I ended up with my class Facebook page. I think I uploaded a photo of my classroom, wrote a silly status message about how no one would "like" it, finished my grande skinny decaf caramel macchiato, and went home.
Here are just a few of the ways I have come to utilize a Facebook class page.
Develop relationships with students
It is called SOCIAL media, after all. Even though I'm not comfortable with "friending" current students on Facebook, the class page enables me to talk to them and get to know them better than I normally would. The public nature of the posts/comments engages a variety of students and gives me a chance to communicate with them in a different way.
Post links that relate to class
I love to post links for my students, from SAT tips to book reviews to news articles about my favorite authors. These links do not necessarily have to relate directly to class. I share links with news about the upcoming Hunger Games films (I can't wait!), funny comics that I think the kids will like, music videos, and other things that I happen to find interesting.
Inspired by FridayReads, I decided to post a status on my page every Friday and ask students what they're reading. Sometimes I get 20 or more comments. Sometimes I get zero. Either way, I think it's an easy way to get kids fired up about what they're reading and share their latest literary conquests with their friends.
Answer questions from students
I don't know why I was so surprised when kids started posting homework questions on my wall. I guess it's because I just saw the class page as a fun thing rather than a work thing. Eventually, students started using FB to reach me instead of the email system that our school provides to all staff and students. A couple of students remarked on my course eval this year that they liked when others asked questions because they often were wondering the same thing but were too afraid or lazy (their words, not mine) to ask.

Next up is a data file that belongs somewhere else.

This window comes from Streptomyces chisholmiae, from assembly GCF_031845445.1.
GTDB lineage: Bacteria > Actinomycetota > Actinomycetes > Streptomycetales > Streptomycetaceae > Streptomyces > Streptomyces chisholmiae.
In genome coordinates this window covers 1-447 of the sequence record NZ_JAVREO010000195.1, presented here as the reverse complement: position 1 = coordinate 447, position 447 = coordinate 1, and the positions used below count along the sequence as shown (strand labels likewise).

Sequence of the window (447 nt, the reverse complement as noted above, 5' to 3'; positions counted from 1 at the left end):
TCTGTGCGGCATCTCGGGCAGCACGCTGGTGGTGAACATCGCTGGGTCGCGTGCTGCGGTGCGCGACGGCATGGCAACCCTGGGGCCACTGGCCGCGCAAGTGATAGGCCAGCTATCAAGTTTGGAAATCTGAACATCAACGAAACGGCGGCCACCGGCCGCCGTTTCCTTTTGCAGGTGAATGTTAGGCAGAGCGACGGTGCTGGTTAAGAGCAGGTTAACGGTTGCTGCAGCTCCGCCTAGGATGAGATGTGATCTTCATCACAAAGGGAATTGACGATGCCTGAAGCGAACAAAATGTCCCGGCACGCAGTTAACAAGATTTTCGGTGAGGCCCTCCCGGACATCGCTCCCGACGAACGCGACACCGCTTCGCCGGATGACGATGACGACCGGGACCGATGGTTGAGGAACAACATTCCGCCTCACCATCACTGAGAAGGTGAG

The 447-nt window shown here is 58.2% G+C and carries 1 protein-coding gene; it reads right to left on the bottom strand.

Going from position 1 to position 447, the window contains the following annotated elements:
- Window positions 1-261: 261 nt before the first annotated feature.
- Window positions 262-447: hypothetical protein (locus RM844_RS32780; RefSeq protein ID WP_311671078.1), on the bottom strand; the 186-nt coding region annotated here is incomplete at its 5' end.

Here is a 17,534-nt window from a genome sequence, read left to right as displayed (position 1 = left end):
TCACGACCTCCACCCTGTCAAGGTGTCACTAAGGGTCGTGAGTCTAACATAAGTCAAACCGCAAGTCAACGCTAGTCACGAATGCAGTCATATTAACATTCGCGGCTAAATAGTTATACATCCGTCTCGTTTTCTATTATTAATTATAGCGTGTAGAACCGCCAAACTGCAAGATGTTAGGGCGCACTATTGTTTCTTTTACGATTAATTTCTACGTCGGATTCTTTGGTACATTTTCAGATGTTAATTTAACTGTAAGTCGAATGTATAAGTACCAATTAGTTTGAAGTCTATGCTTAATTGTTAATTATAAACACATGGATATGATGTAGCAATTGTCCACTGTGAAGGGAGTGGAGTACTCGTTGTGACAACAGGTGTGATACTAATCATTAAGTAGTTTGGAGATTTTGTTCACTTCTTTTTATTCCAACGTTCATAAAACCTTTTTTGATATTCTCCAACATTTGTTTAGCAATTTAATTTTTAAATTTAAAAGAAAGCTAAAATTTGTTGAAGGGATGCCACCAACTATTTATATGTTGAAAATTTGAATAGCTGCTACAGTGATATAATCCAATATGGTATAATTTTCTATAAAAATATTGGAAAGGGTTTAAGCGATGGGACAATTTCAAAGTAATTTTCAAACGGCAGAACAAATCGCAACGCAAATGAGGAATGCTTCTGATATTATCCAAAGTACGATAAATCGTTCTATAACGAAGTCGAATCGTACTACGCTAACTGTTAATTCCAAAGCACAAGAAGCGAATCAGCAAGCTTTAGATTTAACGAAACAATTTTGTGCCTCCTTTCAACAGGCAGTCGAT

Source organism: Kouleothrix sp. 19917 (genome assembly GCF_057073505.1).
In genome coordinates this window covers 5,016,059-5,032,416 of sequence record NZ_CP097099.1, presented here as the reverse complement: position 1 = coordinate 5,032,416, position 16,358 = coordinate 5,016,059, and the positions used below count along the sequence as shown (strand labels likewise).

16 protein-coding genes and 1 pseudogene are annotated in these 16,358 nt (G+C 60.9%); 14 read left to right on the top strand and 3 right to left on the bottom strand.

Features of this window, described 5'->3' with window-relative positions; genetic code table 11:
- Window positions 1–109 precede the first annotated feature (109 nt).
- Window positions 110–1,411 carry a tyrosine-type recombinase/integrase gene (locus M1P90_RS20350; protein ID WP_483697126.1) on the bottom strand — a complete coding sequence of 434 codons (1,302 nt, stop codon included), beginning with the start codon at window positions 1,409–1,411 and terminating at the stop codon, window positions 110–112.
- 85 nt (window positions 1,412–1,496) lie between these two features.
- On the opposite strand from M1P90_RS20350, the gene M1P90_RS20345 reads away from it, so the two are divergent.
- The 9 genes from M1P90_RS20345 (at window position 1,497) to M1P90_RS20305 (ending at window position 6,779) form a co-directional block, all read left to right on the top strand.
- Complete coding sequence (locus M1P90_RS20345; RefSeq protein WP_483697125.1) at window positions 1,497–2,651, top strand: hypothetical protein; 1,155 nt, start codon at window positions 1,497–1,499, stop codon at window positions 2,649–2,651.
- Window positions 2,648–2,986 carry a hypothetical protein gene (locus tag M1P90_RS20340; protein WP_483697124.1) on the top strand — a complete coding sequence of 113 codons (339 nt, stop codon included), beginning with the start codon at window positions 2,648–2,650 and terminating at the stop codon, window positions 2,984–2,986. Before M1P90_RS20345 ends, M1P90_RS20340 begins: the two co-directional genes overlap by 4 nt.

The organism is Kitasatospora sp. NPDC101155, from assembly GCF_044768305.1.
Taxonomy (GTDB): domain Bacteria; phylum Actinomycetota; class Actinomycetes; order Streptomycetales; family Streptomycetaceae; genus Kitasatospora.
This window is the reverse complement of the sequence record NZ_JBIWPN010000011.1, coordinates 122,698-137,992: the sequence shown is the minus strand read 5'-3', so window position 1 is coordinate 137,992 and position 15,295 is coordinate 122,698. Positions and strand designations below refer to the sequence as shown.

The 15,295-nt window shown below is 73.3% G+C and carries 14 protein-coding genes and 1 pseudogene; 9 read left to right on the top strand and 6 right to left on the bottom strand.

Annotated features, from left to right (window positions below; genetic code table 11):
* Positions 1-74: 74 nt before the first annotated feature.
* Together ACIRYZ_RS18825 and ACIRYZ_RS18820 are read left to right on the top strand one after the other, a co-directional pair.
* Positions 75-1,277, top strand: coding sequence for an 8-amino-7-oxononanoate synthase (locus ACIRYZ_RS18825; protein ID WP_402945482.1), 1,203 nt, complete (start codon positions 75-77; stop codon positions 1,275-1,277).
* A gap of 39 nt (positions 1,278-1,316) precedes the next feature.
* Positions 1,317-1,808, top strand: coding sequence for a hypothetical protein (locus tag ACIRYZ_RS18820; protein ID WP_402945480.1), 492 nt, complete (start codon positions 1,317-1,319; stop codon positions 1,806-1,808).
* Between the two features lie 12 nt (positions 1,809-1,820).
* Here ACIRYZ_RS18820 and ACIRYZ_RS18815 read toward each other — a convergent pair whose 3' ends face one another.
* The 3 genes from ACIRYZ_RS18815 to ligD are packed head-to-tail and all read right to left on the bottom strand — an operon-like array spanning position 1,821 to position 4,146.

Get feedback from students
I sometimes make surveys in Google Docs if I'm looking for feedback from kids. For instance, this summer I moved my homework blog over to a wiki. I was having trouble deciding how to organize the homework assignments for students, so I made a quick survey and posted it on my page. I got about fifteen responses (ironically enough, mostly from kids who I'm not even teaching next year) with great feedback and suggestions. This was on August 15. I'm pretty confident when I say that if I had sent the survey to students via email, I would have been lucky to get even one response.
Allow students to share what they find
Students have started posting things to my class page, and I especially (selfishly) love this because it's enabling me to gather lots and lots of supplemental resources to use for years to come. I mean really, how cool is it when a kid posts a link to a web comic about Pride and Prejudice at 2am on a Saturday night? If that's not taking learning beyond the classroom walls, I don't know what is.
I know that social media in the classroom can be scary. I'm a huge techie, and it even took me a couple of years to feel comfortable communicating with my kids in this way. However, this is their world, and even if Facebook goes to the wayside like MySpace did (hello, G+), social media is here to stay. If we don't teach our students appropriate, professional, and educational ways to use the media, who will?